One Big Misconception about Millennials

Many managers in my age bracket have told me that millennials “expect to get promoted for doing nothing.” I think that those managers think that because millennials are ambitious – but ambition and laziness are poles apart. Millennials do want to move ahead quickly, but that doesn’t mean that they avoid working hard.

People in my age group often expected to advance our careers by “moving up through the ranks.” Millennials, in contrast, expect to move ahead more quickly. Their heroes are people like Facebook founder Mark Zuckerberg, who achieved success early. And because millennials are so eager to move their careers forward, one key to managing them is to explain very clearly what they need to do in order to get to the next level in your organization. Earlier in our careers, people like me who are older than millennials somehow learned to never push our superiors to tell us what we needed to do to get promoted. We tended to play by the rules, work hard, keep kind of quiet, and get singled out for promotion thanks to some kind of process that was going on behind closed doors.

You have to open up those doors when you’re leading millennials, because success in managing them comes when we set goals for them with great clarity in your organization.

Processes and practices like these work well:

  • Talk openly and specifically about what represents accomplishment in your organization. You should do this during job reviews, but also start earlier, when you are hiring millennials. In interviews, you can explain who you are, what you are trying to accomplish as a company, and explain the role that they can play.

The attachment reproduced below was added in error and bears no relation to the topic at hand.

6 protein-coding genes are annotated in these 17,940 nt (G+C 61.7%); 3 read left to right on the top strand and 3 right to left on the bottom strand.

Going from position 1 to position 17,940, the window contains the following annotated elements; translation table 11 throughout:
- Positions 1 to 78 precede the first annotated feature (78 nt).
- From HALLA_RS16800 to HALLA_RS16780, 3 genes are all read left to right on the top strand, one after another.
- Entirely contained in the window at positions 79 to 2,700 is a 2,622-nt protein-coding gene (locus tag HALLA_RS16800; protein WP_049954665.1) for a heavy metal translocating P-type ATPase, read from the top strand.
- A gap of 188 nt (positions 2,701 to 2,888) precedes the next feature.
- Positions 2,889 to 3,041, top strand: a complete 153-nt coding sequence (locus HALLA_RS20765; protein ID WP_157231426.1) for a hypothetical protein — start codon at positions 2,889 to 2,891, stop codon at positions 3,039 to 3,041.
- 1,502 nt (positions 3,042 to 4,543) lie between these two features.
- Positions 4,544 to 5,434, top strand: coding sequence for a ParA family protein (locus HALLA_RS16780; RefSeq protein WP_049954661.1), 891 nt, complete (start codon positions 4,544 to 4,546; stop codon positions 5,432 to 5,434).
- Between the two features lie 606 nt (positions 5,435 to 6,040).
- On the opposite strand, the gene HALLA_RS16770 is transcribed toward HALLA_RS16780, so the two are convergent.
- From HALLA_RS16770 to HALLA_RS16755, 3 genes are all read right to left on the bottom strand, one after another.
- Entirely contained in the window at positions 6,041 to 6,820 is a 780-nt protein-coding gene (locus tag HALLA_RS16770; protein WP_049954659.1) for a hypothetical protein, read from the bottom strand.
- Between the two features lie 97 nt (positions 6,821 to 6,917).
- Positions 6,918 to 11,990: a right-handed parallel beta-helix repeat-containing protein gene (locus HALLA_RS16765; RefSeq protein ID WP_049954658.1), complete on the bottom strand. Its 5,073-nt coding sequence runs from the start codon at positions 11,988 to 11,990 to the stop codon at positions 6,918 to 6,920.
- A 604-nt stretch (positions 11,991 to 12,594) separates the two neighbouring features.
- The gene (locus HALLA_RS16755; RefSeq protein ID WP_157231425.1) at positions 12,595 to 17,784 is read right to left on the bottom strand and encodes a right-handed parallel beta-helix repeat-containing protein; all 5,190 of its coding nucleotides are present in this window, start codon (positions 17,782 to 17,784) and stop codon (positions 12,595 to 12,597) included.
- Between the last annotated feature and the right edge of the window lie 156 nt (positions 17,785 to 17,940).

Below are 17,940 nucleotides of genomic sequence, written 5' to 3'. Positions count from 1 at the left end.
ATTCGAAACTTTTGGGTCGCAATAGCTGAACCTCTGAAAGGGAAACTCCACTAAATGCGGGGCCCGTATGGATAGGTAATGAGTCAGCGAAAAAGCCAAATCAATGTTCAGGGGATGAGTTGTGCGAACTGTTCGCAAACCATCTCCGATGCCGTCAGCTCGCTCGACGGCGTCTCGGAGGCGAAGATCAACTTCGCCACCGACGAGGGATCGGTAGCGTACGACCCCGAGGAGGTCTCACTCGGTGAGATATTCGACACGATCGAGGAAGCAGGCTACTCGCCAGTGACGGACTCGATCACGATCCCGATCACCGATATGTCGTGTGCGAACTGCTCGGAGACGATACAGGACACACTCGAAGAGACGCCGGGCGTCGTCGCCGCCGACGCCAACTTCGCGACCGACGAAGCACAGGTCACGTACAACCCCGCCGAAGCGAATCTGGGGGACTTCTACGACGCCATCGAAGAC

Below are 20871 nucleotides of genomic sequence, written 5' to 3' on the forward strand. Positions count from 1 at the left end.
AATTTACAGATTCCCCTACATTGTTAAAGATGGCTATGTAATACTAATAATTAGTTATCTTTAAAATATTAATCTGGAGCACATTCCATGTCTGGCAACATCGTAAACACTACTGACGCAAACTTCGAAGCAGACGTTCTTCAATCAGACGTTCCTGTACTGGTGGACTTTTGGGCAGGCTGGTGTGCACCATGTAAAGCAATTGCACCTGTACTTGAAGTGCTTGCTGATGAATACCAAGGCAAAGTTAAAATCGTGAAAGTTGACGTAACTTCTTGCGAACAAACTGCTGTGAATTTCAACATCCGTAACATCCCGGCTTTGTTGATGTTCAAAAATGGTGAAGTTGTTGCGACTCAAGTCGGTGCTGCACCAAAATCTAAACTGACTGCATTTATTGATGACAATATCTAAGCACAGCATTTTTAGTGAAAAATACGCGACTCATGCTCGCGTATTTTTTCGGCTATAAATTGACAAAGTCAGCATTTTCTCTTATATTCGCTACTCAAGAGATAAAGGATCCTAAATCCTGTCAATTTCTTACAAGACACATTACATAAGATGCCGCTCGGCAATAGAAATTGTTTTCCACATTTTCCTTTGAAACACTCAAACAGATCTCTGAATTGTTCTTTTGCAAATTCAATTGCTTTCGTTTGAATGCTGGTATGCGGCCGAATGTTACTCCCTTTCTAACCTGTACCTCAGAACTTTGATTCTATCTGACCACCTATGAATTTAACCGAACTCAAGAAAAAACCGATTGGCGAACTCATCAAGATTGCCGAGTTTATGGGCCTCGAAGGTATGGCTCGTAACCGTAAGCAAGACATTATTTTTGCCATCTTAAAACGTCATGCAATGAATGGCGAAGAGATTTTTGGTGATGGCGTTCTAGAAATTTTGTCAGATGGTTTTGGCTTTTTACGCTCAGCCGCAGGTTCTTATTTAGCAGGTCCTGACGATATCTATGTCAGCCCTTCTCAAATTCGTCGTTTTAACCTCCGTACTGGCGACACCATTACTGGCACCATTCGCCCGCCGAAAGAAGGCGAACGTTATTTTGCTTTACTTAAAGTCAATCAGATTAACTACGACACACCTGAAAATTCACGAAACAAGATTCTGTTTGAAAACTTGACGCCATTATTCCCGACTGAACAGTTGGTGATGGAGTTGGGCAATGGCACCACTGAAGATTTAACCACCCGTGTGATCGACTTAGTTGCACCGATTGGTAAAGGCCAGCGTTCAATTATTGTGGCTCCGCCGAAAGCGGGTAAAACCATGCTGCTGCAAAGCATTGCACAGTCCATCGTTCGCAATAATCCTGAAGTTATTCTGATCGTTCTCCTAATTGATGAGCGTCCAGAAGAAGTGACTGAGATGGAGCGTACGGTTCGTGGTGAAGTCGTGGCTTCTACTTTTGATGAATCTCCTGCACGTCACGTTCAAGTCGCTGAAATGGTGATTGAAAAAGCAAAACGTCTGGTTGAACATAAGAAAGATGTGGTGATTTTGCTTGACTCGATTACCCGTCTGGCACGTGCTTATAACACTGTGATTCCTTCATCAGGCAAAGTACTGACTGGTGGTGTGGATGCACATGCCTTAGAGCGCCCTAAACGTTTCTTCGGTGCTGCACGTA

• Offer autonomy and opportunities for intrapreneurship. Millennials can be good team players, yet they also expect to “make their mark” by taking ownership and achieving personal successes.
  • Overcome organizational structures that limit individual initiative. Ambitious millennials feel stifled by hierarchical structures in which they can only communicate their ideas and be recognized by their immediate supervisors. It has been my experience that company-wide meetings where people from all levels contribute ideas that are given equal consideration can be a motivator for millennial and younger workers.
  • Deliver an outstanding training program. This is critically important. Training helps millennials discover a way to grow and achieve their goals more easily in your organization.
  • Engage millennials in conversation about the future of the company. When they feel that their voices and ideas been heard, they will become much stronger team players. They will provide valuable insights as well.

In summary . . .

All leaders pride themselves on managing change and building legacies that will endure well into the future. I believe that one of the clearest paths to reaching those goals is to welcome, embrace and cultivate millennial workers, who will become your organization in the years to come. I hope you will agree.

Culture Killers with Tabitha Laser